If Kasparov wins the title in Game 22, it will mark the end of a grueling ordeal: 70 games in a little over a year against the same opponent -- one with whom he had hardly played before their first match began in September 1984. This enormous effort contrasts dramatically with the way Karpov became champion 10 years ago. After winning the series of elimination rounds that made him the challenger, Karpov took the title without playing a single game against the reigning champion, Bobby Fischer, who forefeited his crown rather than agree to the match rules set up by the International Chess Federation.
Fischer never played another game in public after winning the championship from Boris Spassky in Iceland in 1972. After turning down offers that could have made him a millionaire, he withdrew into seclusion. Occasional rumors about his hermit-like existence in California still reach the media, and he is still a vivid presence in the minds of chess fans and players. But in terms of the power plays of international chess, he has ceased to exist.
Kasparov is the closest thing to Fischer the world has seen since the American-born champion abandoned his throne. He has a similarly brash, sometimes abrasive personality and a similarly sharp eye for winning combinations in situations where others see only routine possibilities. If he wins the championship this week, Kasparov will be the youngest champion in chess history, though only two years younger than Karpov was when he took the title. Fischer might have won the championship at an even younger age if he had accepted the routine processes of elimination in an orderly style. But that point (like so many points about Fischer) must remain a matter of speculation.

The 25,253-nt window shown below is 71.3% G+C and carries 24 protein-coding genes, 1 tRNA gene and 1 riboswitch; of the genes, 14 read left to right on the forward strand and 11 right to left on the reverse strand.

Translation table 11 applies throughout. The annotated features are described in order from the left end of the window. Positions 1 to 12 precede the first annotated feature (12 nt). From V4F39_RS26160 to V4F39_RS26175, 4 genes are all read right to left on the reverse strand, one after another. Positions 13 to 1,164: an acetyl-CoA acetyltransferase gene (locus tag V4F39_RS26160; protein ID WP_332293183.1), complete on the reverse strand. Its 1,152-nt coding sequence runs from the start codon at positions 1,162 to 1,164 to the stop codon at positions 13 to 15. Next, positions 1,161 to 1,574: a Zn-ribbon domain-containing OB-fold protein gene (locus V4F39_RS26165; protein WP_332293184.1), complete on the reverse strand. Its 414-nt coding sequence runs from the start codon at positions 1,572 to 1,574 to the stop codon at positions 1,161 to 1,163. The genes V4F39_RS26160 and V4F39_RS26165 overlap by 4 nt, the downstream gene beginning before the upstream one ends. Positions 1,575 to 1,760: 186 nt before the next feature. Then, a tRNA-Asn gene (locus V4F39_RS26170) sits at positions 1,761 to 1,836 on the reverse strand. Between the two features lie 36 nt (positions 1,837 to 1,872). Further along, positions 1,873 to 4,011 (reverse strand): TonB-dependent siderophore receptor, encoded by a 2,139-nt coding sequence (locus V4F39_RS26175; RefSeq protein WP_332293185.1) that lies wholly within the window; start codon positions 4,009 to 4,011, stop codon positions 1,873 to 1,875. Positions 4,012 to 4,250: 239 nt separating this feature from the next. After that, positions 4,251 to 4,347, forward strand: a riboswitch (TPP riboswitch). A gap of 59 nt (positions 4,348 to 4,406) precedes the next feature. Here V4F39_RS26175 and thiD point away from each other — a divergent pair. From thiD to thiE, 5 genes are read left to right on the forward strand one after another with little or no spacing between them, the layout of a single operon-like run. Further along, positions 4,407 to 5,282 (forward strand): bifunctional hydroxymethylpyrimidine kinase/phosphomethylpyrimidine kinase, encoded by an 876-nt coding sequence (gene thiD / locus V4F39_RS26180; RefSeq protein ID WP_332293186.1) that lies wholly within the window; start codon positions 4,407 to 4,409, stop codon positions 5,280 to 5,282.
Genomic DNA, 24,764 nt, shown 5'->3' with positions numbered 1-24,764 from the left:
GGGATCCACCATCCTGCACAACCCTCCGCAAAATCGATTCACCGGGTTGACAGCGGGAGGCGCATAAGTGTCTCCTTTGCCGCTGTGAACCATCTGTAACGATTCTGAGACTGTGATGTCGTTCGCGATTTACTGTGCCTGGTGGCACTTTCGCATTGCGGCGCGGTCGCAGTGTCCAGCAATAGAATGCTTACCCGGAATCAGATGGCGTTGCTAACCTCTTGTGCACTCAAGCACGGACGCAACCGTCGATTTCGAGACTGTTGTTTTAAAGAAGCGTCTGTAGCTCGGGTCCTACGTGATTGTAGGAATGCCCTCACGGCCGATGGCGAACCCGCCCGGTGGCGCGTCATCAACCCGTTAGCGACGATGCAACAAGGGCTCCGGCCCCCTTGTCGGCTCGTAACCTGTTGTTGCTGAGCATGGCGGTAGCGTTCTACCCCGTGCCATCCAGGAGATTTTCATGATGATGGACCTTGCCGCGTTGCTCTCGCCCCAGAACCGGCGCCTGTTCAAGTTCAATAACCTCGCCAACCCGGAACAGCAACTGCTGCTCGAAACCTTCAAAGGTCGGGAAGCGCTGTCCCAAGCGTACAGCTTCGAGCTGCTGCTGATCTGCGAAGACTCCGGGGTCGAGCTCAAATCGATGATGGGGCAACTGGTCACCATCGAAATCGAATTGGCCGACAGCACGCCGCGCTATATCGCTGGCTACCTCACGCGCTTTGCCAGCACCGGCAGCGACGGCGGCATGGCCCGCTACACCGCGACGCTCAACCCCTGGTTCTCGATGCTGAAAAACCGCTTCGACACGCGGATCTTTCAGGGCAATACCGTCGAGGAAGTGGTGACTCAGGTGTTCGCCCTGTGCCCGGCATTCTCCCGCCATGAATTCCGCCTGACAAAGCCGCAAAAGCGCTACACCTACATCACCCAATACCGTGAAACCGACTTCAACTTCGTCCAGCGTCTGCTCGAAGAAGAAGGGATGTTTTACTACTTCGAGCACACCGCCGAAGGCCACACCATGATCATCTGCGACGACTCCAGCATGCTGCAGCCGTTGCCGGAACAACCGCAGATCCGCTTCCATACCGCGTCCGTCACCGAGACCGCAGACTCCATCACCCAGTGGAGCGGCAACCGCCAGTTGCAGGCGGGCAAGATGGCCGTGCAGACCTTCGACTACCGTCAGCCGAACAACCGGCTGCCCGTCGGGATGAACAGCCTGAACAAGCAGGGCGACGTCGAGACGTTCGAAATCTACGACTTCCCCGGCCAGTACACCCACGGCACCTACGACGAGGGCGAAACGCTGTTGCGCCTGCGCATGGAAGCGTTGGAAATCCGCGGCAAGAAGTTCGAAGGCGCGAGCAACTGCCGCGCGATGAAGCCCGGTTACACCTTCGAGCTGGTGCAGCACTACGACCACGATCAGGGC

If the 70 match games between Karpov and Kasparov were considered as a single match, Karpov would be in a slightly more comfortable position than the challenger. Each of the players has won seven of those 70 games, and the champion keeps his title in the event of a tie. The first match was suspended by grandmaster Florencio Campomanes, president of the International Chess Federation, after Game 48, when Karpov was leading by a score of 5-3.
That match, following a pattern first demanded by Fischer, had no limit imposed on the number of games; the title simply would go to the first player who won six games. Karpov quickly came within striking distance of that goal. Then he simply stopped winning while Kasparov slowly rebuilt his strength and self-confidence in a long series of draws that was numbing to spectators but therapeutic for the challenger. Although Karpov was still ahead when the match was broken off, he had lost two games in a row. Chess fans widely interpreted the abrupt termination of the match as an unfair attempt to rescue the champion. Campomanes said it was done to avoid endangering the health of both players -- but at the time, Karpov was the only one who was looking ill.
Even more unfair, in the eyes of Kasparov and his supporters, was the change of rules for the second match, now nearing its end. The decision to limit this match to 24 games was seen as favoring Karpov's typical strategy (applied equally in matches and individual games), which is to win a small, early advantage, then relax, play defensively and wait for the opponent to disintegrate. With a limited number of games to play, time theoretically would be on the champion's side; if the first match had been played under the rules of the second match, Karpov would have won it without allowing his opponent to win a single game.
If Kasparov wins the title today, in Game 23 Thursday or in Game 24 during the weekend, he will be doing it under conditions that seem designed to favor his opponent's style of play. An ironic situation -- but in Moscow, irony seems to be almost a way of life.